Did you know rent controls differ from province to province? This variance across Canada is a reason why I feel the Price to Rent Ratio, often cited by housing bears as proof of a Canadian housing bubble, is inaccurate at best. When there are government-imposed caps on rent increases in some provinces and not in others, while the resale market Canada-wide is bound only by supply/demand fundamentals, then of course the ratio will be skewed.
Alberta is one province that has no maximum limit as to how high a landlord can increase rent – but there are still guidelines that must be followed.
There are no controls on the amount of a rent increase, but it can only be increased if there has not been a rent increase within the previous 365 days or since the start of the tenancy, whichever is later.
Before the rent can be increased the landlord must give written notice in advance. The specific timeframe is dependent on the term of the tenancy:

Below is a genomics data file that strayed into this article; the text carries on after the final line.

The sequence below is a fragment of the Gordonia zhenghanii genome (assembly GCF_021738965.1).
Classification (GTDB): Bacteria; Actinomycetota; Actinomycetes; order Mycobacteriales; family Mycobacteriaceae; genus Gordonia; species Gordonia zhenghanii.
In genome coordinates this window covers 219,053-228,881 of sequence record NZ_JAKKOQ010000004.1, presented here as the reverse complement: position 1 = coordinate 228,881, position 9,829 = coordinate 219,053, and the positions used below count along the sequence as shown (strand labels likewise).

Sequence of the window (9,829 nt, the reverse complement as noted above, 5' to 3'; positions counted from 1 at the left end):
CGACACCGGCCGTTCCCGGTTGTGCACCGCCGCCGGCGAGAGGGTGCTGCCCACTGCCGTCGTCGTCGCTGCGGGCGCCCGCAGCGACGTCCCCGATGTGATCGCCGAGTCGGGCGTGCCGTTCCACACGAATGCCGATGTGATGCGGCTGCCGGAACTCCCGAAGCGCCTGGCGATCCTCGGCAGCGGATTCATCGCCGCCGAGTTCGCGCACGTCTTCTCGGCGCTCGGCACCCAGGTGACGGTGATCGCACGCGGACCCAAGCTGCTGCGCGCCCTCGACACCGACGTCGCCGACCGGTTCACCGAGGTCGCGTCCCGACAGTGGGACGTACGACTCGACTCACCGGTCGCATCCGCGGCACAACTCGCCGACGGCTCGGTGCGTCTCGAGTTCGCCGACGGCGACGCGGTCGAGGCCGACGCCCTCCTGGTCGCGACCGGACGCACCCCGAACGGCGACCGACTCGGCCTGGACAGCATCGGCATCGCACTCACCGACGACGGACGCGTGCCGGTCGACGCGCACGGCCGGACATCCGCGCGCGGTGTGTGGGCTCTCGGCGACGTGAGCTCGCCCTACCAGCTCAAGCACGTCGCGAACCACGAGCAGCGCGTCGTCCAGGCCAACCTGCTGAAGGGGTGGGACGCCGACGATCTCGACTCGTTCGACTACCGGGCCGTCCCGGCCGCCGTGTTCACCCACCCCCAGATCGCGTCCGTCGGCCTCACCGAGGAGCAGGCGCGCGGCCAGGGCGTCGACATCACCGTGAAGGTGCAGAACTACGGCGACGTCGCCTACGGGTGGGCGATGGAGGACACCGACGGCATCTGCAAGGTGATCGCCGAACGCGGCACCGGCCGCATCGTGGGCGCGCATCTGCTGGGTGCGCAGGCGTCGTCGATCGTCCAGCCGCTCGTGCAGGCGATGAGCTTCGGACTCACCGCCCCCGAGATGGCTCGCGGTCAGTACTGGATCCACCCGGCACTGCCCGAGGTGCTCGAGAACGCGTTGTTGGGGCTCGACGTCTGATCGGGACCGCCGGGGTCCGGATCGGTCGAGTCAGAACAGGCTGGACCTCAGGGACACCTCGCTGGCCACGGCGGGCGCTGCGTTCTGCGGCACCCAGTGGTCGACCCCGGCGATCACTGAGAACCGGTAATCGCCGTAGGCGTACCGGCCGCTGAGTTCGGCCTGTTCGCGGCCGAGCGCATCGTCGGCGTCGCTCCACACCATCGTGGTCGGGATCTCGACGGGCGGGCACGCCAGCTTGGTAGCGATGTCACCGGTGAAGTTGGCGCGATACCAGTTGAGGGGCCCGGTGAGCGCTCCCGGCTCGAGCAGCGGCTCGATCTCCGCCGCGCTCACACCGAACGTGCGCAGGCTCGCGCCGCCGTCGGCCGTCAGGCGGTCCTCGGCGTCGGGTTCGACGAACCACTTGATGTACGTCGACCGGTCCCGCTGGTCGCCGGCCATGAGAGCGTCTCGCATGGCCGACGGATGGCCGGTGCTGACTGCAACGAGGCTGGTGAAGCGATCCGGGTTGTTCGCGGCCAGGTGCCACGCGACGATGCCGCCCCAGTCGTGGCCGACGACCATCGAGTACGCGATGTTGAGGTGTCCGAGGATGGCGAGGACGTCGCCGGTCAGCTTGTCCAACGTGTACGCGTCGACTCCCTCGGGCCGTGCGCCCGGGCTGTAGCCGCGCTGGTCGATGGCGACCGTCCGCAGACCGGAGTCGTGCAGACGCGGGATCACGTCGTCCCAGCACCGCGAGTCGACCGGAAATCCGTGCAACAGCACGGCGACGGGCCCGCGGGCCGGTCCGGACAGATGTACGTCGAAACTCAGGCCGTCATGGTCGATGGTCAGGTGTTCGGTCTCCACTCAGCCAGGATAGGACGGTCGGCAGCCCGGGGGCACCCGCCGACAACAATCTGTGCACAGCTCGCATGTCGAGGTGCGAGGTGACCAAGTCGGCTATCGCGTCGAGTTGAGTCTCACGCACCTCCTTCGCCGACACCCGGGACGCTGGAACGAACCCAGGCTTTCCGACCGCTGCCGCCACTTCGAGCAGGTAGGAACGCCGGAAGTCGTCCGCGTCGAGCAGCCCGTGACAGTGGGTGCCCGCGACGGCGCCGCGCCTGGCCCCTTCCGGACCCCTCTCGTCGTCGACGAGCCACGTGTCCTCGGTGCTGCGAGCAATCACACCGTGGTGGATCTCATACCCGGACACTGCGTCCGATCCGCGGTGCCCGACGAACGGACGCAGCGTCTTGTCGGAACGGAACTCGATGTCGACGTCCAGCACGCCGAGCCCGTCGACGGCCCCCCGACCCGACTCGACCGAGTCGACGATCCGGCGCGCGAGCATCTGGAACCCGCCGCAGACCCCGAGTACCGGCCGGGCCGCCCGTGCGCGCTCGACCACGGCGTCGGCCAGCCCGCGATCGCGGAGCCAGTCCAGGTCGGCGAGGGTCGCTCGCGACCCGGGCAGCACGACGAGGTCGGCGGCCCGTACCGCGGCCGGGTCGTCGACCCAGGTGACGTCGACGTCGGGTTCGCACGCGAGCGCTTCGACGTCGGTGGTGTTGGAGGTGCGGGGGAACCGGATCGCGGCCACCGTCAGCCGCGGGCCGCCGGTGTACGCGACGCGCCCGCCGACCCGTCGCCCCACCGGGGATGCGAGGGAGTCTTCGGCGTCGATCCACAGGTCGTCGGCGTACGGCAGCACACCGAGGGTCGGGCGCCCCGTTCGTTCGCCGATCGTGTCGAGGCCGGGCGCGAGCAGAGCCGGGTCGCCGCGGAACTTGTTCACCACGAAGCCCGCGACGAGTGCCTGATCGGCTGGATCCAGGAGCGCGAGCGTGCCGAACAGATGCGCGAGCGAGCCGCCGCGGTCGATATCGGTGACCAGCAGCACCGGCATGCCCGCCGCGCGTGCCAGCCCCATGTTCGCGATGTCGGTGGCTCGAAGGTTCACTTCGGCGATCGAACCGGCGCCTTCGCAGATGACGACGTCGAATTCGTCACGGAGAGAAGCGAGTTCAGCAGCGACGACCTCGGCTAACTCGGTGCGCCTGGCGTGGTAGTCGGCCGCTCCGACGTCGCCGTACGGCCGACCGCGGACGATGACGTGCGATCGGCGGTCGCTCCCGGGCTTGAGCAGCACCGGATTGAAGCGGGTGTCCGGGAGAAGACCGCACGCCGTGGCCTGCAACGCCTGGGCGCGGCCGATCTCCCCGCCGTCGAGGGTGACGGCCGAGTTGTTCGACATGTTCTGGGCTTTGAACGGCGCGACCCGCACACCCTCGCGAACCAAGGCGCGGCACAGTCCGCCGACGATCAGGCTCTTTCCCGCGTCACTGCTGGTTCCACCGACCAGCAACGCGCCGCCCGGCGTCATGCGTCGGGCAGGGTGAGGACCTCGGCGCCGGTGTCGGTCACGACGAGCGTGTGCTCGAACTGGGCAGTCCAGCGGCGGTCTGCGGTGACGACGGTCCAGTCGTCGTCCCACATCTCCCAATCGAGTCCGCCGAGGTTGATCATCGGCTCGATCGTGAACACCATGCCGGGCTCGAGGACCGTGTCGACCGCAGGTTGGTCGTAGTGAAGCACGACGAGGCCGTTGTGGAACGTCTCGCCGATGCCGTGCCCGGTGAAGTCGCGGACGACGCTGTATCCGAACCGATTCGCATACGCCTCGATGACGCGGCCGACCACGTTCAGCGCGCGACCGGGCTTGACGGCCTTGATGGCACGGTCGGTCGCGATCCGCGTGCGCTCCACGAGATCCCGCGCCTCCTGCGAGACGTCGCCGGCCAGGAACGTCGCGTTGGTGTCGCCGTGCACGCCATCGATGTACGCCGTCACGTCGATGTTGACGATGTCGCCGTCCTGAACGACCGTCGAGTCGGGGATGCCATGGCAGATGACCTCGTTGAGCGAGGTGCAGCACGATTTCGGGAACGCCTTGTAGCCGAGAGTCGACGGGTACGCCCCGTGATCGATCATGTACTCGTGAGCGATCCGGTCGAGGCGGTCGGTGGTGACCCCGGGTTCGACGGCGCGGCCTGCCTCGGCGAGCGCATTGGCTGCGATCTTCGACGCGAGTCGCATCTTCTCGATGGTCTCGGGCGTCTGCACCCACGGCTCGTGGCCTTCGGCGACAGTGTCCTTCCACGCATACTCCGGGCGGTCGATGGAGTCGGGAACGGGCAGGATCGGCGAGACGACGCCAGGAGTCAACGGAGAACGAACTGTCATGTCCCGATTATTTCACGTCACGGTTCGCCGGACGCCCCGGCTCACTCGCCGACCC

- weekly: 12 full tenancy weeks
- monthly: 3 full tenancy months
- any other periodic tenancy: 90 days
A notice of increase in rent must indicate the date on which the increase is to be effective and must be dated and signed by the landlord.
For mobile home sites, 180 days notice must be given by the landlord to raise the rent.
Below is a compilation of provincial fact sheets from the CMHC:
- Renting in Alberta
- Renting in British Columbia
- Renting in Manitoba
- Renting in New Brunswick
- Renting in Newfoundland and Labrador
- Renting in Northwest Territories
- Renting in Nova Scotia
- Renting in Nunavut
- Renting in Ontario
- Renting in Prince Edward Island
- Renting in Quebec
- Renting in Saskatchewan
- Renting in Yukon
- National (Canada-wide) Renting Information
Please note: landlord-tenant laws change from time to time in every province. This post and these linked guides are not intended to provide legal advice. If you require specific legal advice, contact your local rental authority or a lawyer.